Sunday, August 30, 2015

Hang ten

Scout is a professional surfer. Counter surfer, that is. At this point he could win pro-surfing competitions with all the practice he's had. And Scout is not shy about his surfing. He will do it right in front of us if he thinks there is something worth going after on the counter. His regular raiding runs have netted him several prizes already including, but not limited to: an entire container of dog treats, a hot dog bun, cookies, bread, a variety of lids to a variety of containers, plastic bags containing or previously containing food, the top to a thermos for Mom's tea, plastic water bottles, dog toys, training treats, half a jar of peanut butter, an entire cube of butter including the wrapping, and his latest prize: a bottle of fish oil for the cat's food. Much to his disappointment I caught him red handed and confiscated the smelly item, but not before he chewed several holes in the bottle and spilled fish oil all over the living room carpet. This was, presumably, a tactic to ensure he would have some for later, like a squirrel storing nuts for the winter. He spent the next hour licking fish oil out of the carpet, even after Mighty Mouth - our industrial carpet cleaner - tackled the mess. What remains from Scout's counter surfing is the unpleasant aroma of fish permeating the house, and several large stains all over the carpet.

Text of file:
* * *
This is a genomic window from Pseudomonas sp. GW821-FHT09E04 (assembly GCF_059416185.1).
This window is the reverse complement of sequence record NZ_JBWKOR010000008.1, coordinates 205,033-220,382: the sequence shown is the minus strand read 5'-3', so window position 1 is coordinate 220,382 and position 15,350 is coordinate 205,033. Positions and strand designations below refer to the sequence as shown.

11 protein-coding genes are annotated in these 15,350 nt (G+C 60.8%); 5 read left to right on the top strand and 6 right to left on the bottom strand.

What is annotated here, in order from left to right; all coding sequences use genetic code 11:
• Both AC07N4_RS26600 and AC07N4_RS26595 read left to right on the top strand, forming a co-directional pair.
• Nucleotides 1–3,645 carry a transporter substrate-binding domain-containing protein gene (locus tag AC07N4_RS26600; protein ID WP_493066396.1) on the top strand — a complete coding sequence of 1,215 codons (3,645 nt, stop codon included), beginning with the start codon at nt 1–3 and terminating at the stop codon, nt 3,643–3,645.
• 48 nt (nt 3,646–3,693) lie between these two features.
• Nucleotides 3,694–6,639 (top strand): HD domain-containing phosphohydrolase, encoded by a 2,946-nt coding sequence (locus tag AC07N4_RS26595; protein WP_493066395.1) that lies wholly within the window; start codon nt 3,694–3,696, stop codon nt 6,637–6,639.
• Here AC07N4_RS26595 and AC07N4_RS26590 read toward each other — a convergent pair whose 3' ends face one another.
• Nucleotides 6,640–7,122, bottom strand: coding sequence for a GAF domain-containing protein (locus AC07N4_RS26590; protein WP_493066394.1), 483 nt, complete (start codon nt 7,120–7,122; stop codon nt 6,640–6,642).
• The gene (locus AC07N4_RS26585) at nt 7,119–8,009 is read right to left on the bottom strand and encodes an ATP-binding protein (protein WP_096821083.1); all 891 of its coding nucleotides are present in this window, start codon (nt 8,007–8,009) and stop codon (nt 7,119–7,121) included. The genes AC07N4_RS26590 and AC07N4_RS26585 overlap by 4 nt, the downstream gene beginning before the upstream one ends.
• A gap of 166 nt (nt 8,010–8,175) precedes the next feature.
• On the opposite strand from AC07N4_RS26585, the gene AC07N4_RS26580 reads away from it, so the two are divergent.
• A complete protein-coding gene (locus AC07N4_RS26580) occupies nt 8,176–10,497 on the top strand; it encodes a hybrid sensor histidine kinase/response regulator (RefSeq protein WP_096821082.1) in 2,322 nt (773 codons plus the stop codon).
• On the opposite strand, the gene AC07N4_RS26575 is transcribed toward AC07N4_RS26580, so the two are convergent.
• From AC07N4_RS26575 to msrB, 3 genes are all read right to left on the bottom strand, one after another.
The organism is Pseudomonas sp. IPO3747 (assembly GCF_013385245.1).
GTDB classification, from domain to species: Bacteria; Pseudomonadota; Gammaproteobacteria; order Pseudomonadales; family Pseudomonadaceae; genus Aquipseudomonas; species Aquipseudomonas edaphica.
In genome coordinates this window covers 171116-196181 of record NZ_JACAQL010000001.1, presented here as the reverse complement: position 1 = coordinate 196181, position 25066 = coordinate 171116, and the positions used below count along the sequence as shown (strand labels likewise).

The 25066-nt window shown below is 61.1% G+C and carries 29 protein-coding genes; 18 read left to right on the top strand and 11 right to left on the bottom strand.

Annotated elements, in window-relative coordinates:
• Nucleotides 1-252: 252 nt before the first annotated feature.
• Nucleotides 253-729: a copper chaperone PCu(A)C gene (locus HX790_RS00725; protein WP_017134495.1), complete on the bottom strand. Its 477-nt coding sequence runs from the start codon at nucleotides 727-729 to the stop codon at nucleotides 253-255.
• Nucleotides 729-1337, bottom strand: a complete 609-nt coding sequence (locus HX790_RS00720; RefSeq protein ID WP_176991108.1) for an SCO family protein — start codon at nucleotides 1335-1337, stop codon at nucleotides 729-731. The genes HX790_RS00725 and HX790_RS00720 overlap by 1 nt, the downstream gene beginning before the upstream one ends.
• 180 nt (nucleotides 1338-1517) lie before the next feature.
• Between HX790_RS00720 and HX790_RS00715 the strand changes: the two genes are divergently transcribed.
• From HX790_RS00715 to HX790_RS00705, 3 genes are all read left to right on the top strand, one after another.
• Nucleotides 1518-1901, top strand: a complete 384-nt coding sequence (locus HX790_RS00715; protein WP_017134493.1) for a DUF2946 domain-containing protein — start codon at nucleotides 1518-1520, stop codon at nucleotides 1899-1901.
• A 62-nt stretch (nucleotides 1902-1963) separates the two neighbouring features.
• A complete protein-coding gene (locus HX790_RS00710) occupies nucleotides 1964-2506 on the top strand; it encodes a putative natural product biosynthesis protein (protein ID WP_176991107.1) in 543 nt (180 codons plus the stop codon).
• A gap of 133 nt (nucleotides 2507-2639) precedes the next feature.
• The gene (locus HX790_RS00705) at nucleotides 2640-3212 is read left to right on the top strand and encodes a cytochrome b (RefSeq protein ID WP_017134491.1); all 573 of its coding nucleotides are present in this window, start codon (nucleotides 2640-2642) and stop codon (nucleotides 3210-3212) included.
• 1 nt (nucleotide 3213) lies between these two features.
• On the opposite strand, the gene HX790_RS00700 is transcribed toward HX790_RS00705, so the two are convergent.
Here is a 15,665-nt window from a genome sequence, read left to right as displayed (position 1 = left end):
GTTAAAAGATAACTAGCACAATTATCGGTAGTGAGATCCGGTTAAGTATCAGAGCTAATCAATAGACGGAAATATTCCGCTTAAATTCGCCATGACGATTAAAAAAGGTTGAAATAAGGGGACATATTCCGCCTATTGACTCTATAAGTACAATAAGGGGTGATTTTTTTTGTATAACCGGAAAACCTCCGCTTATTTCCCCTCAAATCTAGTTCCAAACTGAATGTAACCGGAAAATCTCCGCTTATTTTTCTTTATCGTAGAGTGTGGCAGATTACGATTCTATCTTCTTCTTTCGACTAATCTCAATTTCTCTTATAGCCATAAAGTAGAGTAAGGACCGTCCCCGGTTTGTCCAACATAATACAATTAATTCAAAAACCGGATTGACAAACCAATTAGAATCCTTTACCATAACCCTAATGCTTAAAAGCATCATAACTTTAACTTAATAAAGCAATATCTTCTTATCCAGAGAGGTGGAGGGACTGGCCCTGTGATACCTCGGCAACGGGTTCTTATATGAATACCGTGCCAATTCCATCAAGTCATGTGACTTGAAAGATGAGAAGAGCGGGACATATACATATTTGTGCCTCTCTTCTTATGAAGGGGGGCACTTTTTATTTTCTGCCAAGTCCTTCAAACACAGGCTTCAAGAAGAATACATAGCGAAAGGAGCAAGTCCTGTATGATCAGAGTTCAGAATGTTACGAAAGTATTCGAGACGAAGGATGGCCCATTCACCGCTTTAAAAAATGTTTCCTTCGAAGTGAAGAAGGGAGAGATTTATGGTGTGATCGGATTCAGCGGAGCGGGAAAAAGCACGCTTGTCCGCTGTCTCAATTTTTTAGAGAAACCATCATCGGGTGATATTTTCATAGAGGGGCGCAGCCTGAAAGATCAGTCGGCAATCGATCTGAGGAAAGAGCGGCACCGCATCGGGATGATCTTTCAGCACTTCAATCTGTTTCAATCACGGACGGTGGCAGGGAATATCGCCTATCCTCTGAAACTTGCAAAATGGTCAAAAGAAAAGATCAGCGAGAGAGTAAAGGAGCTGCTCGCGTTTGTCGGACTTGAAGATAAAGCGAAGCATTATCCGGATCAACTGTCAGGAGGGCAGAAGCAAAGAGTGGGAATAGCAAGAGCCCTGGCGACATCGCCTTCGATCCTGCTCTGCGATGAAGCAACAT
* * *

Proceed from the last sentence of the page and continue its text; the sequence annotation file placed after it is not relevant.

This was obviously not Scout's first misadventure with counter surfing and I'm sure it won't be his last. Case in point: just a few days ago I found a chewed up bottle prescription bottle and several pills scattered on the living room carpet. This pill bottle was previously a resident of the kitchen counter and we have never made a practice of storing our medications scattered across the floor. Clearly Scout had been at work again, and this time it cost us $65 to call the animal poison control emergency line to make sure that Scout had not inadvertently poisoned himself with Molly's Prozac. (He had not, although he was rather more sleepy for the rest of the day than a ten month old puppy should be, which was actually a nice change for us all.) As much as we try to keep items that may be of value to Scout out of his reach, he has a habit of turning lemons into lemonade and finding a purpose for anything he encounters in the kitchen, whether it is edible or not. Non edible items make great chew toys, after all. It would not surprise me if there was a sequel to this story.

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